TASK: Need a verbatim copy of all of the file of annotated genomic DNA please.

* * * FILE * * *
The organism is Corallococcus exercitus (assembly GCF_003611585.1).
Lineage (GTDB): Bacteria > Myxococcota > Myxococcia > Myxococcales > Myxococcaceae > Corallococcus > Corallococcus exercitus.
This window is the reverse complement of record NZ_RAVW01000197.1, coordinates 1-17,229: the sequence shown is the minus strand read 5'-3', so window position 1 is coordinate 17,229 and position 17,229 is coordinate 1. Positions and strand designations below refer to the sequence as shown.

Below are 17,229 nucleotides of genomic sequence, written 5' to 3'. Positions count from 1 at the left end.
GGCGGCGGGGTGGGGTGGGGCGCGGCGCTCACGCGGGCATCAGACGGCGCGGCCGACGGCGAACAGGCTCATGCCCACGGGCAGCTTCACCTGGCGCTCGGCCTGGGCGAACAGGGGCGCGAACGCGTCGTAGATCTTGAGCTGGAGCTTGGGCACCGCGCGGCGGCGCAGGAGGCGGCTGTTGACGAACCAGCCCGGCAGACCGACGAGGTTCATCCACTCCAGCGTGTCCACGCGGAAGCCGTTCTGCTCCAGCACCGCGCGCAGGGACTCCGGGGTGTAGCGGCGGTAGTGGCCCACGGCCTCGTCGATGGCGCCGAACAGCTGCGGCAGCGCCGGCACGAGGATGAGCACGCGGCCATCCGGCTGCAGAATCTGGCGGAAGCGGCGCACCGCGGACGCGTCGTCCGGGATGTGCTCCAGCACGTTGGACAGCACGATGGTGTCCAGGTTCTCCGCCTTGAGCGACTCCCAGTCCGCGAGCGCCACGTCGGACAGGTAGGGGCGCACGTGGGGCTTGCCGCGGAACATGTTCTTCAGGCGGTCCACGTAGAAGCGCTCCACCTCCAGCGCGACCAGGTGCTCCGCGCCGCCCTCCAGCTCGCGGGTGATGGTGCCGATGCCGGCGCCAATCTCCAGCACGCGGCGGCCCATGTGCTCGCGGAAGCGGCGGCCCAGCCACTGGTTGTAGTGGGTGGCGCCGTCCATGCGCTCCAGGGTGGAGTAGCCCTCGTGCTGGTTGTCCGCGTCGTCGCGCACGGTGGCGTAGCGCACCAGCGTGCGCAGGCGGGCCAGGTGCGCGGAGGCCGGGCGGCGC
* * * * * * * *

The organism is Corallococcus exercitus (assembly GCF_003611585.1).
Lineage (GTDB): Bacteria > Myxococcota > Myxococcia > Myxococcales > Myxococcaceae > Corallococcus > Corallococcus exercitus.
This window is the reverse complement of record NZ_RAVW01000197.1, coordinates 1-17,229: the sequence shown is the minus strand read 5'-3', so window position 1 is coordinate 17,229 and position 17,229 is coordinate 1. Positions and strand designations below refer to the sequence as shown.

Below are 17,229 nucleotides of genomic sequence, written 5' to 3'. Positions count from 1 at the left end.
GGCGGCGGGGTGGGGTGGGGCGCGGCGCTCACGCGGGCATCAGACGGCGCGGCCGACGGCGAACAGGCTCATGCCCACGGGCAGCTTCACCTGGCGCTCGGCCTGGGCGAACAGGGGCGCGAACGCGTCGTAGATCTTGAGCTGGAGCTTGGGCACCGCGCGGCGGCGCAGGAGGCGGCTGTTGACGAACCAGCCCGGCAGACCGACGAGGTTCATCCACTCCAGCGTGTCCACGCGGAAGCCGTTCTGCTCCAGCACCGCGCGCAGGGACTCCGGGGTGTAGCGGCGGTAGTGGCCCACGGCCTCGTCGATGGCGCCGAACAGCTGCGGCAGCGCCGGCACGAGGATGAGCACGCGGCCATCCGGCTGCAGAATCTGGCGGAAGCGGCGCACCGCGGACGCGTCGTCCGGGATGTGCTCCAGCACGTTGGACAGCACGATGGTGTCCAGGTTCTCCGCCTTGAGCGACTCCCAGTCCGCGAGCGCCACGTCGGACAGGTAGGGGCGCACGTGGGGCTTGCCGCGGAACATGTTCTTCAGGCGGTCCACGTAGAAGCGCTCCACCTCCAGCGCGACCAGGTGCTCCGCGCCGCCCTCCAGCTCGCGGGTGATGGTGCCGATGCCGGCGCCAATCTCCAGCACGCGGCGGCCCATGTGCTCGCGGAAGCGGCGGCCCAGCCACTGGTTGTAGTGGGTGGCGCCGTCCATGCGCTCCAGGGTGGAGTAGCCCTCGTGCTGGTTGTCCGCGTCGTCGCGCACGGTGGCGTAGCGCACCAGCGTGCGCAGGCGGGCCAGGTGCGCGGAGGCCGGGCGGCGC